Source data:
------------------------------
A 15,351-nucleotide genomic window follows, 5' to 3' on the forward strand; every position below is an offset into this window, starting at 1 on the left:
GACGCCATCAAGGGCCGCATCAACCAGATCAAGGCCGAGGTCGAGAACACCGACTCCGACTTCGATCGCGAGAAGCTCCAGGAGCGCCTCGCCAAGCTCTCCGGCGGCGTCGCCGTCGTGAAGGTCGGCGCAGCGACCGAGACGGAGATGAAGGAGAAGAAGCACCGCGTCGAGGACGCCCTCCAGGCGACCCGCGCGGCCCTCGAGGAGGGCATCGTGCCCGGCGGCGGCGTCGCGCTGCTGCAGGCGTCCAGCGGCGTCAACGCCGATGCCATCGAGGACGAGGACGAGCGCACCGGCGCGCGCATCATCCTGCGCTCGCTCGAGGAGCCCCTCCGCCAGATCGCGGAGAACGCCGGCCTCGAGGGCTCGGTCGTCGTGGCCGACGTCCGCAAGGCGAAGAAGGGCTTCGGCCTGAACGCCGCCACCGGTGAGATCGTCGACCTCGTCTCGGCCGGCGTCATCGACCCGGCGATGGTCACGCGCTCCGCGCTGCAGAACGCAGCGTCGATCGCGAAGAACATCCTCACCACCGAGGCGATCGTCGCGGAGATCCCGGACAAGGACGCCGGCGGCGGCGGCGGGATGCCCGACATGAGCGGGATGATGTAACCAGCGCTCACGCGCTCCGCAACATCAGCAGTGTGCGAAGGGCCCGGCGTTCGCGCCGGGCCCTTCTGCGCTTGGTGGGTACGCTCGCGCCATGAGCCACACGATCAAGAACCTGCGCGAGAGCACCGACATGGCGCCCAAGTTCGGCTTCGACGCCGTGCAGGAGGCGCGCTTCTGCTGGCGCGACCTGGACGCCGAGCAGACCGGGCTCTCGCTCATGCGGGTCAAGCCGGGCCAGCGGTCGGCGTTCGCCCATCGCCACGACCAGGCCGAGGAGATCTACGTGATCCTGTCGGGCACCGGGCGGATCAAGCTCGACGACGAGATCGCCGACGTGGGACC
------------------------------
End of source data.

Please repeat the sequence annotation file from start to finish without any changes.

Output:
A 15,351-nucleotide genomic window follows, 5' to 3' on the forward strand; every position below is an offset into this window, starting at 1 on the left:
GACGCCATCAAGGGCCGCATCAACCAGATCAAGGCCGAGGTCGAGAACACCGACTCCGACTTCGATCGCGAGAAGCTCCAGGAGCGCCTCGCCAAGCTCTCCGGCGGCGTCGCCGTCGTGAAGGTCGGCGCAGCGACCGAGACGGAGATGAAGGAGAAGAAGCACCGCGTCGAGGACGCCCTCCAGGCGACCCGCGCGGCCCTCGAGGAGGGCATCGTGCCCGGCGGCGGCGTCGCGCTGCTGCAGGCGTCCAGCGGCGTCAACGCCGATGCCATCGAGGACGAGGACGAGCGCACCGGCGCGCGCATCATCCTGCGCTCGCTCGAGGAGCCCCTCCGCCAGATCGCGGAGAACGCCGGCCTCGAGGGCTCGGTCGTCGTGGCCGACGTCCGCAAGGCGAAGAAGGGCTTCGGCCTGAACGCCGCCACCGGTGAGATCGTCGACCTCGTCTCGGCCGGCGTCATCGACCCGGCGATGGTCACGCGCTCCGCGCTGCAGAACGCAGCGTCGATCGCGAAGAACATCCTCACCACCGAGGCGATCGTCGCGGAGATCCCGGACAAGGACGCCGGCGGCGGCGGCGGGATGCCCGACATGAGCGGGATGATGTAACCAGCGCTCACGCGCTCCGCAACATCAGCAGTGTGCGAAGGGCCCGGCGTTCGCGCCGGGCCCTTCTGCGCTTGGTGGGTACGCTCGCGCCATGAGCCACACGATCAAGAACCTGCGCGAGAGCACCGACATGGCGCCCAAGTTCGGCTTCGACGCCGTGCAGGAGGCGCGCTTCTGCTGGCGCGACCTGGACGCCGAGCAGACCGGGCTCTCGCTCATGCGGGTCAAGCCGGGCCAGCGGTCGGCGTTCGCCCATCGCCACGACCAGGCCGAGGAGATCTACGTGATCCTGTCGGGCACCGGGCGGATCAAGCTCGACGACGAGATCGCCGACGTGGGACC